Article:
WRIGHT-PATTERSON AIR FORCE BASE, Ohio – The 88th Force Support Squadron hosted a sprint triathlon Sept. 11 as the final event of a “Build-Up” summer series on base.
The series finale was dedicated to all who lost their lives 20 years ago in the 9/11 terror attacks. Participants completed a 750-yard swim, 20K bike ride and a 5K run.
Justin Becker finished first overall with a time of 1 hour, 2 minutes, 19 seconds. The female winner was Brook Chilton, who came in at 1:09:41.
“This event is part of our ‘Build-Up’ series,” said Kevin Ball, 88 FSS fitness and sports manager. “June through September, we do a progressive increase in a variety of different events to build up to the sprint triathlon.”
This summer, base fitness and sports officials also hosted a mini-sprint triathlon, splash and dash (swimming and running), and duathlon (running and biking).
The sprint triathlon’s purpose was twofold: remembrance and a way for people to get, or stay, healthy and fit.
“We have a lot of people who are interested in triathlons,” Ball said. “This could also be used as training for some if they wanted to participate in the Air Force Marathon.”
Fitness staff planned for the event well in advance to help commemorate the 20th anniversary of 9/11.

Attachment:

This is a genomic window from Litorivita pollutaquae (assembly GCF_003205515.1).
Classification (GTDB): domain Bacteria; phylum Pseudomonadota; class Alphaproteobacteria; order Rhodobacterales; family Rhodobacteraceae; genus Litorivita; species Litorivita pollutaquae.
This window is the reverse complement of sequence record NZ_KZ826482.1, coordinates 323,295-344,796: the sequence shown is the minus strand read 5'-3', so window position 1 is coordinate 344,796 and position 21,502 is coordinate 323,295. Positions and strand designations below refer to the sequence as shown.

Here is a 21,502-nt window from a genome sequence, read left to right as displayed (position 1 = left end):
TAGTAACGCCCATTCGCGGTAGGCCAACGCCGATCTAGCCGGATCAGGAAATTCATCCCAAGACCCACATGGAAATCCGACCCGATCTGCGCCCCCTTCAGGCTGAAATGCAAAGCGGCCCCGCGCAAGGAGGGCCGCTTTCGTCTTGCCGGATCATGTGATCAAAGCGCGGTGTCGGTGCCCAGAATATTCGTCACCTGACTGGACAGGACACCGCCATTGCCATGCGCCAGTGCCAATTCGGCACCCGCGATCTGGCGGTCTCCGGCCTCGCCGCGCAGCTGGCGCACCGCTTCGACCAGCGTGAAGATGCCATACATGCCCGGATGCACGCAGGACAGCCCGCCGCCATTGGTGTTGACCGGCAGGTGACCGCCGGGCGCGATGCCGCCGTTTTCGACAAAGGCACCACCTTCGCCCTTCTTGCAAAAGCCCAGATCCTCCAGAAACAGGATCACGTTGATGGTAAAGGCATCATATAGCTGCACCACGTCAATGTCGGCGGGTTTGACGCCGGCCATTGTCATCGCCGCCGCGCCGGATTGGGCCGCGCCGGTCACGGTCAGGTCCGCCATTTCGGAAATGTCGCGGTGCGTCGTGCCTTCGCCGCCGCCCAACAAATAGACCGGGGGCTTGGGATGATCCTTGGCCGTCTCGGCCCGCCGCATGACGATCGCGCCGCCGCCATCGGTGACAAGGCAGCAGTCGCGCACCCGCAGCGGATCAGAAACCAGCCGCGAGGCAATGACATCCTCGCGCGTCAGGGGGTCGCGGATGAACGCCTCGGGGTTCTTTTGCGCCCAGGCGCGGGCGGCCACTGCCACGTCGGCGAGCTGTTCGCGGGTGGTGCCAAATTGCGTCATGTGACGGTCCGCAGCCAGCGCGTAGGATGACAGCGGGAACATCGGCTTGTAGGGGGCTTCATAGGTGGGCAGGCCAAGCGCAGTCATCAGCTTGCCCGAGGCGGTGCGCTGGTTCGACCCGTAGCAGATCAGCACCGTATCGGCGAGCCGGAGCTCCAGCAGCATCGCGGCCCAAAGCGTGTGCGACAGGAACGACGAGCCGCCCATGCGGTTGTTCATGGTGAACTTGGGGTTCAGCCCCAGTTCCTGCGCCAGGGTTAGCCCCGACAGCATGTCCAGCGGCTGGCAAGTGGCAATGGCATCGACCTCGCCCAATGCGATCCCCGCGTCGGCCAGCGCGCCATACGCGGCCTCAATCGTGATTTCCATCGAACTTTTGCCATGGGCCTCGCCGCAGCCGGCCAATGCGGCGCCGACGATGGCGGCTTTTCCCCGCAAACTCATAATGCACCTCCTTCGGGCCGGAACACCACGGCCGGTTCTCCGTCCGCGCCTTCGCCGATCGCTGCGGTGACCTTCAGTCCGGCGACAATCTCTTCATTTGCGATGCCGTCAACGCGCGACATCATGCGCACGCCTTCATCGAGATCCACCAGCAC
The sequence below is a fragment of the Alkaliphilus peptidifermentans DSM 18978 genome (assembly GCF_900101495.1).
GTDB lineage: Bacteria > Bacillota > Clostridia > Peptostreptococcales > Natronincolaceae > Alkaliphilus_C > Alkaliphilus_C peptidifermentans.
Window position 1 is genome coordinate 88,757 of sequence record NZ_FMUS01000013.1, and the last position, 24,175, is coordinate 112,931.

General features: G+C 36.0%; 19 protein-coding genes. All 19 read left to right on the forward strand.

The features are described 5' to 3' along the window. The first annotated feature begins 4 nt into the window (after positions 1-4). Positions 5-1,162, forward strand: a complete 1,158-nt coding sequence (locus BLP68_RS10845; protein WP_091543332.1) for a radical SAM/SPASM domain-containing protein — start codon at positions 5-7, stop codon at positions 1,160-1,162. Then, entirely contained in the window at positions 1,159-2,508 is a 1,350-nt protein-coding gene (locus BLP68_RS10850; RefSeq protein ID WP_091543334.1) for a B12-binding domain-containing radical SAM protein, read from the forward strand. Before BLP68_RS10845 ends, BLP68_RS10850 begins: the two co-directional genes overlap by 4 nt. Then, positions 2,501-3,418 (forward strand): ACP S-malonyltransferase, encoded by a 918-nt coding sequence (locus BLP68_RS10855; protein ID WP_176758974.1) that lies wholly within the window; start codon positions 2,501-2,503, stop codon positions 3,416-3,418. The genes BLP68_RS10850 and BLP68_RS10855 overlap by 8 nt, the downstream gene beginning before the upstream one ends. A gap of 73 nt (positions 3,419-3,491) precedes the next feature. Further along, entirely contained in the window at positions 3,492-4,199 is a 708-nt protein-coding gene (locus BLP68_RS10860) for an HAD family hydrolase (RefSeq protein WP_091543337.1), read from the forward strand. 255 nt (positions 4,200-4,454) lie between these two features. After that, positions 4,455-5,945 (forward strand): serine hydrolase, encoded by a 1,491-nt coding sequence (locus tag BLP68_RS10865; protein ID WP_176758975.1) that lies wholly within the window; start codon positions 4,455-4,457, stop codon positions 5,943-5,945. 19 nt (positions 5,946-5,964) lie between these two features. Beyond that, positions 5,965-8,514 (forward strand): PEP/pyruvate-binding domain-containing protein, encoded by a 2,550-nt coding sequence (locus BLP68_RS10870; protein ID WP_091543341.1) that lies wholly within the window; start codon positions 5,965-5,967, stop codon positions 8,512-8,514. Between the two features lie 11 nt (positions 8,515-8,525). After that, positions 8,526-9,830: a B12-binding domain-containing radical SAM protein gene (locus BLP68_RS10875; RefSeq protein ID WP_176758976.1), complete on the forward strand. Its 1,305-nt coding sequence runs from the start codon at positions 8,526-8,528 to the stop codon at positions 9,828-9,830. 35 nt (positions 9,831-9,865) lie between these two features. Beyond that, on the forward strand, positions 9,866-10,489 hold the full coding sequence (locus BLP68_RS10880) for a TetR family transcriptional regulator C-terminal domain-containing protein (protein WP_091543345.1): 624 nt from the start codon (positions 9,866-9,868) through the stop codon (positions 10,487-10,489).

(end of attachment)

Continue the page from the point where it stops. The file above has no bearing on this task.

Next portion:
“We were really excited to host this day since it means something to a lot of us,” he said. “That day changed my life forever, since I was in the Marine Corps and was activated in the infantry and ended up supporting Operation Iraqi Freedom in 2003. We’re always going to remember and want to commemorate it with this event.”
For participants like 1st Lt. Elizabeth Beaty, a flight nurse assigned to the 36th Aeromedical Evacuation Squadron at Keesler Air Force Base, Mississippi, the sprint triathlon was about resilience.
“This is a great sport and it helps you overcome a lot of physical and mental restraints, as well as persevere and maintain resiliency,” Beaty said. “I encourage everyone in all walks of life to experience going through something like this.”
While planning the event, fitness and sports staff kept COVID-19 protocols in mind to help keep participants safe.
“COVID mitigation was already planned into this because you have heats,” Ball said. “We just made smaller heats, spread people out in the pool and when people were running or biking, there is usually large gaps in between them.”